Increased risk of pemphigoid following scabies: A population-based matched-cohort study

Shiu Dong Chung, Herng-Ching Lin, Kuo-Hsien Wang

Research output: Contribution to journalArticlepeer-review

11 Citations (Scopus)

Abstract

Background No prior study has investigated the possibility that scabies patients may be at an increased risk for developing pemphigoid. Objective To evaluate the risk of pemphigoid following scabies during a 3-year follow-up period using a Taiwanese population-based claims database and taking clinical and demographic characteristics into consideration. Methods This investigation consisted of a study group of 6793 subjects with a diagnosis of scabies and 33 965 randomly selected subjects used as a comparison group. Each patient was tracked for 3 years following their index dates to identify those who received a subsequent diagnosis of pemphigoid. Stratified Cox proportional hazards regressions were used to compute the hazard ratio (HR) of pemphigoid during the 3-year follow-up period. Results Of the 40 758 subjects, 52 (0.13%) had received a diagnosis of pemphigoid during the 3-year follow-up period; 33 (0.49% of the study group) were from the study group and 19 (0.06% of the comparison group) were from the comparison group. Compared to subjects without scabies, the HR for pemphigoid for subjects with scabies was 5.93 within the 3-year follow-up period following the index date after adjusting for monthly income, hypertension, diabetes, obesity, psoriasis, stroke, dementia, Parkinson's disease, coronary heart disease, schizophrenia or bipolar disorder, and after censoring those that died during the follow-up period. Conclusions This study detected an increased risk for pemphigoid among patients suffering from scabies. Physicians treating elderly patients with a history of scabies should be alert to the development of pemphigoid.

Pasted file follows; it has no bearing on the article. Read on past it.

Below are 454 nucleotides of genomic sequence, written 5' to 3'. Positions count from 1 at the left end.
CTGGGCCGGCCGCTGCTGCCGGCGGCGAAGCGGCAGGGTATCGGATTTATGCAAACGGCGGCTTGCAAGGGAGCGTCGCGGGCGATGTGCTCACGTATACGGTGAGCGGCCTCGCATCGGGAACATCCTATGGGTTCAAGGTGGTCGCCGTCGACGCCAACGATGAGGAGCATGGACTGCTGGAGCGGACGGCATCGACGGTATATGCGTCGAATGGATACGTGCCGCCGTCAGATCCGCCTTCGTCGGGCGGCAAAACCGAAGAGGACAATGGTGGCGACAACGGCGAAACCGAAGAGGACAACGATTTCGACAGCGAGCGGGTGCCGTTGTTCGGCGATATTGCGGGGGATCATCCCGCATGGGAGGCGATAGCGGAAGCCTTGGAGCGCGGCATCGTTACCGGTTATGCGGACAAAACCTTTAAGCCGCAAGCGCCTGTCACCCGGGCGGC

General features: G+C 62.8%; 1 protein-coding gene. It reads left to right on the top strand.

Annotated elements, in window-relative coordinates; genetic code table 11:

Original languageEnglish
Pages (from-to)558-564
Number of pages7
JournalJournal of the European Academy of Dermatology and Venereology
Volume28
Issue number5
DOIs
Publication statusPublished - 2014

ASJC Scopus subject areas

  • Dermatology
  • Infectious Diseases
  • Medicine(all)

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